"The solution is to be found through the sanctification of the parents. Become saints and you will have no problems with your children." Father Porphyrios , Wounded By Love

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Friday, January 2, 2015

Colors of Orthodoxy

Now is a good time of year to pay close attention to color in the Orthodox Church, and how it's used to underline the moods appropriate to the season or special feastday.

Many changes have probably already occurred in your local parishes to signify the Lenten season. This is a good opportunity to review the significance of the colors with your teens and children to enhance their experience and understanding. On evenings like Forgiveness Vespers and Holy Saturday, the change of color can be seen mid-service!

In the Orthodox Church, there are typically six liturgical colors used: white, green, purple, red, blue, and gold. (Later, black vestments also came into use, and in various regions scarlet orange or rust as well) Most typikons/rubrics for our Orthodox jurisdictions seem to specify either "dark" or "bright" colors according to what the priest or parish might have available, but there are some common practices for the major feasts we can look at.

Changes can be seen in the priest's vestments, Altar table cloth, chalice and disc covers, sometimes the curtain in the royal doors, as well as the glass votives in the hanging vigil lamps in front of the icons on the iconostasis.

* White is used for Pascha, Christmas, the Transfiguration and Theophany (color of purity and God's uncreated light)

* Purple/Black for Lent (color of mourning and repentance)

* Green for Pentecost and feasts of the Holy Cross (color of plants and new life, renewal)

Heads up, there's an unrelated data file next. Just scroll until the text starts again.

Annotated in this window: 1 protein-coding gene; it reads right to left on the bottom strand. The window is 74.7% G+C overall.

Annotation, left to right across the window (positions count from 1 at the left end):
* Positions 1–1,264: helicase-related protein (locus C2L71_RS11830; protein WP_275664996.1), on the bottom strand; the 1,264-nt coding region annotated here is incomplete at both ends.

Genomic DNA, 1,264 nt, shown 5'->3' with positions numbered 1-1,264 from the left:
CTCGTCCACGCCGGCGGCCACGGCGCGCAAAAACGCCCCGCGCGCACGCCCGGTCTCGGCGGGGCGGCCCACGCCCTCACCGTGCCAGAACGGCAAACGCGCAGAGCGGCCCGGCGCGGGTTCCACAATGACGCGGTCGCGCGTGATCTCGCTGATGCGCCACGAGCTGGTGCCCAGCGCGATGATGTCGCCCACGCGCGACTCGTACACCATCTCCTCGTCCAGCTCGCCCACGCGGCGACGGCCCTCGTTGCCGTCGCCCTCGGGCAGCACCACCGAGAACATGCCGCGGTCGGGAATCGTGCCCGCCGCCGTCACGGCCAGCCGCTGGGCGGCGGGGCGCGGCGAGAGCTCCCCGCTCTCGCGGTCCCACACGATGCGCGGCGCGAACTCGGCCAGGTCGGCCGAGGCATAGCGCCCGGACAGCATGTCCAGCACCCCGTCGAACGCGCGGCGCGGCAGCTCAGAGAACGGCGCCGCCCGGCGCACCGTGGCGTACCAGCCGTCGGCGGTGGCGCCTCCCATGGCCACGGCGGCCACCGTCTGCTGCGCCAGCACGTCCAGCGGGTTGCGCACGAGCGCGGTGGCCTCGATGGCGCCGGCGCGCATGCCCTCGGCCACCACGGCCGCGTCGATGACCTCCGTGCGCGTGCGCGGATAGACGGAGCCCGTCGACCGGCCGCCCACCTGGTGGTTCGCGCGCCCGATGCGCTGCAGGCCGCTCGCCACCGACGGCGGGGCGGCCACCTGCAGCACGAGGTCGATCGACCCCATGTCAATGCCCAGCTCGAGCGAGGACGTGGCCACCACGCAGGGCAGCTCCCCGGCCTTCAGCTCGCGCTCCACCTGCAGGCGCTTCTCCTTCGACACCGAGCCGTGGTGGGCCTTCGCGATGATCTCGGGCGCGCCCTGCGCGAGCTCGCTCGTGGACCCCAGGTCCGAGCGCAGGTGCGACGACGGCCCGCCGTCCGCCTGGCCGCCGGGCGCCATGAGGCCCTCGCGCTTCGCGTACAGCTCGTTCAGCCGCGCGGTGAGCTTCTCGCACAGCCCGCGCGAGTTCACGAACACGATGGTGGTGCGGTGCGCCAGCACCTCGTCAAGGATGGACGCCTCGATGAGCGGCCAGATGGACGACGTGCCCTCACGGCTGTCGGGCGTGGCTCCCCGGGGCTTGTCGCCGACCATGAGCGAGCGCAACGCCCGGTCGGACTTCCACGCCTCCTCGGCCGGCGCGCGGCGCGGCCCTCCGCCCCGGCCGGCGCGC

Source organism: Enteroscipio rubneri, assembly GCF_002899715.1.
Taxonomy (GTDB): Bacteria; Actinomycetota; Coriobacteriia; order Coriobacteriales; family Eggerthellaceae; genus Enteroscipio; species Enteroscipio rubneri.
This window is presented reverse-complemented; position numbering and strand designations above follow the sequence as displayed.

* Blue for feasts of the Theotokos and Salutation services in Lent (color of humanity, and also the heavens as we call Panagia's womb "More Spacious than the Heavens")

* Red for feasts of Martyrs, the Nativity fast, and also Pascha in some regions (color of martyrs blood, also color of divinity and royalty)

* Gold as the default (color of virtue)

-Click the images to print and use as handouts in your lesson-

~ Helpful Links ~

Russian Link

Antiochian Link

Interview on Vestments with Krista West

Fr Jerry Hall recording


Pres. Kathy said...

What a great activity! Colors are very important in the Orthodox Church.

fkulik said...

Red is the color of the Resurrection. Red vestments and res candles are used

Orthodox Education said...

and as my husband just reminded me...we do have red eggs, and traditionally, the Greek women like to use red and white flowers on the kouvouklion...

Orthodox Education said...

Sorry for leaving that out "fkulik" You are right,red is also used in some regions. Where are you living?

Konstantina said...

You might already know this but because red represents divinity and blue humanity in icons Christ wears red because He is God but is covered in a blue garment because He took on human flesh. Panagia wears blue because she is human but wears red on the outside because by grace she was clothed with divinity.

Just a neat fact to go along with your neat post about Liturgical colours.

Orthodox Education said...

Absolutely Konstantina ~ Thanks for your post!

This hymn always comes to mind...

"as many as
have been baptized
into Christ,
have PUT on Christ,

It's a fantastic teaching opportunity!

Pres. Jeannie said...

Actually, the statement about the red and blue colors in the icons is incorrect. Just came across the posting - you had this discussion some time ago, but just FYI for those who run across it later. It is the opposite, although your idea was on the right track. Red in the icon of Christ represents his humanity (the flesh, blood, etc) and blue represents divinity (heaven, the sky). Christ assumed the human nature - hence he is wearing red while he is nontheless God (covered outwardly in blue. ) the Theotokos is the opposite - (inside is blue and outside is red)she "put on" divinity since she bore God, while remaining human (red).

Stephanos said...

What are your sources, Presvytera Jeannie?

Unknown said...

Yes, I lived in Greece for 5 years. The one thing I remember and was told is that Greeks avoid wearing the color purple because it is symbolic for the death of The King, Jesus Christ.

Anonymous said...

These are great tools for teaching children! Thank you very much, Pres. Jeanie, as well, for clarifying the blue and red colors.

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